I notice that the hon. Gentleman managed to avoid saying that this is something for which he has been asking for some considerable time. I heard him this morning make an extraordinary statement, saying, "It is the right thing to do, but we do not like his reasons for doing it. This is the way to fight terrorism, but it is all to do with personal ambition." I will leave the psychoanalyst role to him.
Let me give the hon. Gentleman a few facts. I do not think that he could have been more profoundly wrong on every single particular that he mentioned. First, on the civil servants, his constant running down of certain aspects—I do not mind acknowledging faults—and his refusal to accord any credit where improvements are made, is what depresses people. For several months, civil servants have been involved in discussing the matter, from the permanent secretary down.
Secondly, during that time, there have not been any leaks from the Home Office. There has been one newspaper article, which I wrote and briefed around. There have been 10 other leaks. None has come from the Home Office and all have criticised and misrepresented the plans. Thirdly, unfortunately, it is those misrepresentations on which he has based his analysis. Not for the first time, an hon. Gentleman has spent a lot of time decrying those who apparently chase headlines, and spent the rest of his time chasing the headlines, making the headlines or basing his story on the headlines. The Prime Minister will still oversee the strategic national security elements. He will chair the new integrated committee. The Cabinet Office will service that committee. He will still have a national security adviser. It will not be the Home Secretary who chairs that.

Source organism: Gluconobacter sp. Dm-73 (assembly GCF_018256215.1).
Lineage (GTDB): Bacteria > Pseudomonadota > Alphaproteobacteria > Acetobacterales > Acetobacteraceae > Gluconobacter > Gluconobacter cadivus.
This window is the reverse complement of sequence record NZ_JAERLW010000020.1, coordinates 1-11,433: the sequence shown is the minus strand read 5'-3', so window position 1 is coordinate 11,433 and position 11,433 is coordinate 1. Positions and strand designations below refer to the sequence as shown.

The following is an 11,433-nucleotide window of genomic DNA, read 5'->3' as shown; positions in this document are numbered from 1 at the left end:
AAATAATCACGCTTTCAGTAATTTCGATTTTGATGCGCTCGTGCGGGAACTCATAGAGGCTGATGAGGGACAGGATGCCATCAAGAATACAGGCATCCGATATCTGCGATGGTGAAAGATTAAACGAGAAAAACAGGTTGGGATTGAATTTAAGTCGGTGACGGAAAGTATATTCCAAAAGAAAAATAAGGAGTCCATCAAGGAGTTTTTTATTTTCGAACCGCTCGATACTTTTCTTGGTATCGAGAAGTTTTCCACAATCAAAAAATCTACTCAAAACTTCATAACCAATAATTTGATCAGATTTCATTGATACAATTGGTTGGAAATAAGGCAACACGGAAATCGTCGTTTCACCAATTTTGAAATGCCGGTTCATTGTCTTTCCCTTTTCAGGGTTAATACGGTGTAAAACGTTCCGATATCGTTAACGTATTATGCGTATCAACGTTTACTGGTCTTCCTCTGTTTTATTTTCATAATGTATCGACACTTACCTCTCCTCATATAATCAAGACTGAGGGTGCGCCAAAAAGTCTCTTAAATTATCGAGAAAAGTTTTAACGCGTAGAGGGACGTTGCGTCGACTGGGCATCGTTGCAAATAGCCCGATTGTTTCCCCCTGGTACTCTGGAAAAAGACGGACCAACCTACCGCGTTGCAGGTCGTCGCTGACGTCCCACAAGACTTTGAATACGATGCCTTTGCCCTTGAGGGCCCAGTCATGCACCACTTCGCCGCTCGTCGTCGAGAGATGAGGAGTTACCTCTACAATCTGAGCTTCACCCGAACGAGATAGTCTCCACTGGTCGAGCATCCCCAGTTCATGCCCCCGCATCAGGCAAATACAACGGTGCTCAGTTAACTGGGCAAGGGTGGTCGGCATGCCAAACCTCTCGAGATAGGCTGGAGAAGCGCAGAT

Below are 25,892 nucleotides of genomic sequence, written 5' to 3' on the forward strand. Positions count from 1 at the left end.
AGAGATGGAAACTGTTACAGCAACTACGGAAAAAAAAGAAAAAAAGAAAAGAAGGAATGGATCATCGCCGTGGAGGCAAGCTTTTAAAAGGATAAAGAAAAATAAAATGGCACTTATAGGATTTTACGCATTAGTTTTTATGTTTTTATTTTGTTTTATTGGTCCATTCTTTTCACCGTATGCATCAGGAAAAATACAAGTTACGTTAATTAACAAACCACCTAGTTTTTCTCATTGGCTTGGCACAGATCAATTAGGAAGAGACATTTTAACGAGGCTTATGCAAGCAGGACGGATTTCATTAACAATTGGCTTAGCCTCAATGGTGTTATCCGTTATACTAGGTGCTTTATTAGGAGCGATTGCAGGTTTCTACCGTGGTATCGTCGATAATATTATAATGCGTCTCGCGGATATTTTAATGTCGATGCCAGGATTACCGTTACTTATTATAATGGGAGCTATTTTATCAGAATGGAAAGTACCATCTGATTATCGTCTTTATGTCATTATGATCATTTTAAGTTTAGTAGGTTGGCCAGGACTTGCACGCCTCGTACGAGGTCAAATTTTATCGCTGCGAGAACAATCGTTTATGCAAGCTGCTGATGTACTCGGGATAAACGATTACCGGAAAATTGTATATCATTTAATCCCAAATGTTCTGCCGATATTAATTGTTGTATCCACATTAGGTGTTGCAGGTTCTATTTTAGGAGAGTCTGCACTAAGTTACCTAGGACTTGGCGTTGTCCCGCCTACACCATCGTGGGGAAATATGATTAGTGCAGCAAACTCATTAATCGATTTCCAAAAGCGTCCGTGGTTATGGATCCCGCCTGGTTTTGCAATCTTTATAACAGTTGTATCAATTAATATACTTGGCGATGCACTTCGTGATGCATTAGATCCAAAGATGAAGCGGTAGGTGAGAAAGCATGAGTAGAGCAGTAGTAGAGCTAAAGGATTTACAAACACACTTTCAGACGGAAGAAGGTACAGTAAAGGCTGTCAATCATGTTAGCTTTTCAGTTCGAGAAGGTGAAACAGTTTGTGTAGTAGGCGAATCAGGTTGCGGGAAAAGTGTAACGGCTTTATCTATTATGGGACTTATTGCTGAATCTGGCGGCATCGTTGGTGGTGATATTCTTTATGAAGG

It is simple facts such as those that are the first step towards a rational discussion. If the hon. Gentleman wants to learn the facts, I will invite him in, but I ask him please not to base his arguments on spurious and misrepresentative reports in the press.
Finally, if the hon. Gentleman thinks that it is a good idea to have a ministry of justice, by definition, that would leave the Home Office refocused on those elements that are not part of the ministry of justice. That is precisely the position that I have arrived at. I know he finds it difficult, but there is an old rule: do not ask for something unless you consider the fact that you might get it. He has just got it. He might welcome it.